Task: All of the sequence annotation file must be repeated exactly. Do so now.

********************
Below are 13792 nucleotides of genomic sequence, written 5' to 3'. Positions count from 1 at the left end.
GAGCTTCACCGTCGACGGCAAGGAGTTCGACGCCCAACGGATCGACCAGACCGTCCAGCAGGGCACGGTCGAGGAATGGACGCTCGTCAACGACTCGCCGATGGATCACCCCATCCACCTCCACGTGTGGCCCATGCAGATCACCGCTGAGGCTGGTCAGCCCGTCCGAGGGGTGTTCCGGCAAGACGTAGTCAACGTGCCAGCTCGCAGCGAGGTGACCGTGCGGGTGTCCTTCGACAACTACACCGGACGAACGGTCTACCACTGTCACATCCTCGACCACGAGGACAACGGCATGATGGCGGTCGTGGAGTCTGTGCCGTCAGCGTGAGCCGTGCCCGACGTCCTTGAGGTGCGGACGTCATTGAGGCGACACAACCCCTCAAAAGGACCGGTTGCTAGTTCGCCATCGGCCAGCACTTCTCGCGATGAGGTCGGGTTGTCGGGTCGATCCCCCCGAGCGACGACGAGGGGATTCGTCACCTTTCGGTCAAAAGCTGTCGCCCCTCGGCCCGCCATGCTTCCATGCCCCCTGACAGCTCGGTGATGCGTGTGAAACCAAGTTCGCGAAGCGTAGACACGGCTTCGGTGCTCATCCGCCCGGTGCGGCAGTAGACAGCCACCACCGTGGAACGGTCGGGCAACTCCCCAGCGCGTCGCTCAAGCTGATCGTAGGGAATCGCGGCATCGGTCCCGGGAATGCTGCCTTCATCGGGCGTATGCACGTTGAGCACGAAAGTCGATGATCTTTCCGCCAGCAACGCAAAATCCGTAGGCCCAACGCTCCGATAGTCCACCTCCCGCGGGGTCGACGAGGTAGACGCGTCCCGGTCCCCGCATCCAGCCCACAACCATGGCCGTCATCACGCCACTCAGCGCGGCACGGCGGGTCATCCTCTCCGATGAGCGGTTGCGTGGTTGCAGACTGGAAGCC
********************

Below are 13792 nucleotides of genomic sequence, written 5' to 3'. Positions count from 1 at the left end.
GAGCTTCACCGTCGACGGCAAGGAGTTCGACGCCCAACGGATCGACCAGACCGTCCAGCAGGGCACGGTCGAGGAATGGACGCTCGTCAACGACTCGCCGATGGATCACCCCATCCACCTCCACGTGTGGCCCATGCAGATCACCGCTGAGGCTGGTCAGCCCGTCCGAGGGGTGTTCCGGCAAGACGTAGTCAACGTGCCAGCTCGCAGCGAGGTGACCGTGCGGGTGTCCTTCGACAACTACACCGGACGAACGGTCTACCACTGTCACATCCTCGACCACGAGGACAACGGCATGATGGCGGTCGTGGAGTCTGTGCCGTCAGCGTGAGCCGTGCCCGACGTCCTTGAGGTGCGGACGTCATTGAGGCGACACAACCCCTCAAAAGGACCGGTTGCTAGTTCGCCATCGGCCAGCACTTCTCGCGATGAGGTCGGGTTGTCGGGTCGATCCCCCCGAGCGACGACGAGGGGATTCGTCACCTTTCGGTCAAAAGCTGTCGCCCCTCGGCCCGCCATGCTTCCATGCCCCCTGACAGCTCGGTGATGCGTGTGAAACCAAGTTCGCGAAGCGTAGACACGGCTTCGGTGCTCATCCGCCCGGTGCGGCAGTAGACAGCCACCACCGTGGAACGGTCGGGCAACTCCCCAGCGCGTCGCTCAAGCTGATCGTAGGGAATCGCGGCATCGGTCCCGGGAATGCTGCCTTCATCGGGCGTATGCACGTTGAGCACGAAAGTCGATGATCTTTCCGCCAGCAACGCAAAATCCGTAGGCCCAACGCTCCGATAGTCCACCTCCCGCGGGGTCGACGAGGTAGACGCGTCCCGGTCCCCGCATCCAGCCCACAACCATGGCCGTCATCACGCCACTCAGCGCGGCACGGCGGGTCATCCTCTCCGATGAGCGGTTGCGTGGTTGCAGACTGGAAGCC